Students are future, must defeat ignorance

Photo Illustration by Casey Berndt and Bailey Berndt

Whether you follow politics or not, you probably have some idea of what is going on. 2020 is the next presidential election and that means the Senior class of Carroll will be voting.

Politics are deemed as an “older person” concept and more young adults are getting into politics. As an example in California 80 percent of the 18-year-olds voted in the 2008 election (Washington Post).

I think a lot of what has to do with younger people voting is who is running too.

That means that the seniors of Carroll High School and along with millions of other 18-year-olds are going to be voting. This is very exciting for not only them but for the candidates as well.

Many candidates today are trying to get the vote of the younger generation like, Bernie Sanders. This has its pros and cons. Not all 18 year olds are educated on politics and don’t always have a solid idea of what’s happening.

Students I have seen in my classes are opinionated and have a voice, which is awesome. For us, we are paving the way for our future. We need to be educated on an important topic like politics.

On the other hand, some students go with what’s popular and jump on the bandwagon.

It bothers me when kids will go along with what anyone says. It’s like they can’t think for themselves.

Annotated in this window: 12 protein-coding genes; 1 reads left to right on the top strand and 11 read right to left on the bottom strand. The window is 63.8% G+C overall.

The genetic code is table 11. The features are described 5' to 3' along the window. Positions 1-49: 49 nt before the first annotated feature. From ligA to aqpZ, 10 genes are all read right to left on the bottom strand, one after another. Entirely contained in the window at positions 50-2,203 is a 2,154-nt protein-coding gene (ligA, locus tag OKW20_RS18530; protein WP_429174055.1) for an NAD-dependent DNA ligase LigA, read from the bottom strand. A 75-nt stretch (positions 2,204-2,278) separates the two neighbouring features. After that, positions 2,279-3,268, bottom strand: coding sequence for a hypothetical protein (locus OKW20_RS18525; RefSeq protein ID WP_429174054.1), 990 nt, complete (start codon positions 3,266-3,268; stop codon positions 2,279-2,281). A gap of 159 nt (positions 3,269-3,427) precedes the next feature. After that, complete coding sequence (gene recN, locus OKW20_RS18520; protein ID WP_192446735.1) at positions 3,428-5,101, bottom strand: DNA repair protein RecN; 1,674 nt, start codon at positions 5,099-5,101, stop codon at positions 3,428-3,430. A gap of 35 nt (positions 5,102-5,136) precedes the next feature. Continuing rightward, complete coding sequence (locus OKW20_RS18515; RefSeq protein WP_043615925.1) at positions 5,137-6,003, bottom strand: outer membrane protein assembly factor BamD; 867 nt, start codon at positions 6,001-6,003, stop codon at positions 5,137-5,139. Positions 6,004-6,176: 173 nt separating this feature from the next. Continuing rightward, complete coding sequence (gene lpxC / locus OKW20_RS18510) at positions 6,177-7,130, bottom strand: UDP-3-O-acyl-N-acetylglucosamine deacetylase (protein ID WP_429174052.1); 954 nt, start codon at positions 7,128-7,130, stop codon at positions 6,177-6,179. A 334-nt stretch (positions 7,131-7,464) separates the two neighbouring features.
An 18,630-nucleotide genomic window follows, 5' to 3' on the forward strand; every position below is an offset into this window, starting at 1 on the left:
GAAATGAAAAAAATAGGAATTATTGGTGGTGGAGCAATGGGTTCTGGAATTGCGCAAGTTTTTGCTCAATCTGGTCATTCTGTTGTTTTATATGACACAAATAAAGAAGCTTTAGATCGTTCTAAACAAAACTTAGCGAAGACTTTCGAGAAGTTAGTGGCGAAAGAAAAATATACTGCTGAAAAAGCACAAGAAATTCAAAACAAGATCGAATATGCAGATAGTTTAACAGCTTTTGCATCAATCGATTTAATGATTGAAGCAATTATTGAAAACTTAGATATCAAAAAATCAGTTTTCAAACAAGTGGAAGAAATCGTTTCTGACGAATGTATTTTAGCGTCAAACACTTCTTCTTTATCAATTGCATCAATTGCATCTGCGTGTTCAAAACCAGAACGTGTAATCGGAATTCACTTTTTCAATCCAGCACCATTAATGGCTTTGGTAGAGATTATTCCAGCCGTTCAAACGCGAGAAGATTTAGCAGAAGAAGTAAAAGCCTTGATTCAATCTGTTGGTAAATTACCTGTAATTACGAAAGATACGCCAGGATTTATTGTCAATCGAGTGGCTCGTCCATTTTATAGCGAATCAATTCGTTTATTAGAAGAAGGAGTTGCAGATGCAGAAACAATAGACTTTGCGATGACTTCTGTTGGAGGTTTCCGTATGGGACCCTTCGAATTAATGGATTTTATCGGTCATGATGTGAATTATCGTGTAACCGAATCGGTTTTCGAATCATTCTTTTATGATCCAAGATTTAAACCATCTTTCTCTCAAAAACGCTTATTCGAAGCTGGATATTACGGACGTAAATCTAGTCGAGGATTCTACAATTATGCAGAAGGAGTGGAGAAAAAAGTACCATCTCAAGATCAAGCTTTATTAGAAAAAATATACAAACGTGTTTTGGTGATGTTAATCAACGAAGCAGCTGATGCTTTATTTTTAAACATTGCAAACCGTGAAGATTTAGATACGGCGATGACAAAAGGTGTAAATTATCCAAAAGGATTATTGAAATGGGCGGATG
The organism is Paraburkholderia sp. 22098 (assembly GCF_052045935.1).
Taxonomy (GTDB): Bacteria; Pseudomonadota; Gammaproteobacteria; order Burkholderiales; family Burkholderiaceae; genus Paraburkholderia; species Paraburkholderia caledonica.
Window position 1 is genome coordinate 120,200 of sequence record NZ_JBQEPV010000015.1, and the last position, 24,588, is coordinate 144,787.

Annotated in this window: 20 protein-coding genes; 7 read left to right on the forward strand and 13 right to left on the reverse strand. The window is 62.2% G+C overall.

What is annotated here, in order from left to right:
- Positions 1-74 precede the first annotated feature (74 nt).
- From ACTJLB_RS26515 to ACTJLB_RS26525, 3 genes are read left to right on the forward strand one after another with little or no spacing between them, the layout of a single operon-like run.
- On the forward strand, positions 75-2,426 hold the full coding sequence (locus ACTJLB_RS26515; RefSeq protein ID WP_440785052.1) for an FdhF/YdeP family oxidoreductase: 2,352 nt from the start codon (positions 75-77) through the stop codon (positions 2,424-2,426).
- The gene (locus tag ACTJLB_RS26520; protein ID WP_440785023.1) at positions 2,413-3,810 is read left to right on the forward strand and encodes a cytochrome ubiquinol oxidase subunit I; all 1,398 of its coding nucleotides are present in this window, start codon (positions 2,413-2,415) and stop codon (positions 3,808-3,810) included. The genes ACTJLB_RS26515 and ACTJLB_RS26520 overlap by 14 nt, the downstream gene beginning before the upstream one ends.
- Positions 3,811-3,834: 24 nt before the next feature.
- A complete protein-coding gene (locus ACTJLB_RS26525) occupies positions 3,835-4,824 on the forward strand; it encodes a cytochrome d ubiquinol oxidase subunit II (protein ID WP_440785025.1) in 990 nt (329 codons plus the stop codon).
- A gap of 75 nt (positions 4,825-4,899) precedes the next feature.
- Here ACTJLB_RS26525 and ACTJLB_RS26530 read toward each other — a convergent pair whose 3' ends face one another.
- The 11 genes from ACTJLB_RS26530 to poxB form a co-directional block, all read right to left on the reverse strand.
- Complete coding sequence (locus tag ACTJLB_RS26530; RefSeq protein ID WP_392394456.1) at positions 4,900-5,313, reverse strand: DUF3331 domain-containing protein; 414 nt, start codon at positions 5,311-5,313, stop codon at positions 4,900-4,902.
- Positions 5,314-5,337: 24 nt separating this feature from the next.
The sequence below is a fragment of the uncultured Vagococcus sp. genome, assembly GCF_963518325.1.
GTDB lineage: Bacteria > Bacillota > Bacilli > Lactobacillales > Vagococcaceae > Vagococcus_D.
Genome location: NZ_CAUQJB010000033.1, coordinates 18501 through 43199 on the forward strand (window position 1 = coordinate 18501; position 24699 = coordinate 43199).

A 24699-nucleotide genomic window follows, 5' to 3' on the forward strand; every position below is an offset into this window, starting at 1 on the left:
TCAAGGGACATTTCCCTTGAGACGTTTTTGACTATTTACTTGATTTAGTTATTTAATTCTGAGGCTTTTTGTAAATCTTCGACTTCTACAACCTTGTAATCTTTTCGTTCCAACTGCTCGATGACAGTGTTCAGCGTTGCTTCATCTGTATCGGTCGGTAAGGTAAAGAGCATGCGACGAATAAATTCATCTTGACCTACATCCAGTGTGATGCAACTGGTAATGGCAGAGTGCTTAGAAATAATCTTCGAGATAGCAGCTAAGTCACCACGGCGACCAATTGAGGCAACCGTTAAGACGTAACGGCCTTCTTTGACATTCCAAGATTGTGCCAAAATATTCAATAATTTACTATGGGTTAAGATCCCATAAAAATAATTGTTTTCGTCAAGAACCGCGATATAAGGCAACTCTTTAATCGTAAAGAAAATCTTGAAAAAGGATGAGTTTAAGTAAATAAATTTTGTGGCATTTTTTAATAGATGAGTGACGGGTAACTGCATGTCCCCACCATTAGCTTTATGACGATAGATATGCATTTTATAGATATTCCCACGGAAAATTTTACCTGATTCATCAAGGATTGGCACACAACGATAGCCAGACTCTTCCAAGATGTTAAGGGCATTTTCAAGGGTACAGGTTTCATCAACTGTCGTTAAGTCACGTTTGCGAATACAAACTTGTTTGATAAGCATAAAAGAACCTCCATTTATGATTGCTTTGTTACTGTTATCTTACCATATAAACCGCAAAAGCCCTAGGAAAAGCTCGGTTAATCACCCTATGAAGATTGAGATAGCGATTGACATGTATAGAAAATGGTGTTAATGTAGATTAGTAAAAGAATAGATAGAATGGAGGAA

So many of these kids at that I have seen in my history classes are completely oblivious to what they are “supporting”.

For kids to be educated about the underlying facts of something they support is crucial. Today kids are forced to think certain things about certain candidates. This also has to do with the media.

I’ve seen so many kids in my history classes be ignorant about these types of things.

With that, a student and teacher have both voiced their opinions

Cassie Middleton believes students should care enough to know important issues and learn about what is going on in the world.

“ Yes I do care, and yes kids in our grade should because it’s our future,” she said.

It gives me hope that not only will she be active in politics but also every other high school student.

Mr. Carter Ringle a US History teacher weighed in as well.

He had informed my class of everything we would need to know about not only past history, but the history we are making now.

“High school students should care about politics, as should every American citizen. Civics and government education is essential in a republic, and for young people in particular, this education allows students to understand how the government works, which rights are reserved to the people, and how to hold the government accountable. In practice, caring about politics means political participation. You have to pay taxes and follow the laws, so you might as well exercise an informed position,” Mr. Ringle said.

Students often express political opinions in US History classes Mr. Ringle said.

“Some of these positions aren’t fully formed, but it’s good for students to use what they know to inform their politics,” he said.

These responses made me realize that if we pay attention to the government then that means “political participation” and that we already pay taxes, so we should follow what our money goes towards.

Are young adults getting the right info about stories or people in government?

Not all the time.

I bet you could name a few media outlets like Fox News and CNN. The media can be an ignorant and uninformative thing.

I hope that by November 3, 2020, all of the 18 year olds of America will vote and that they will be conscious of who they select.

After all, we are the future.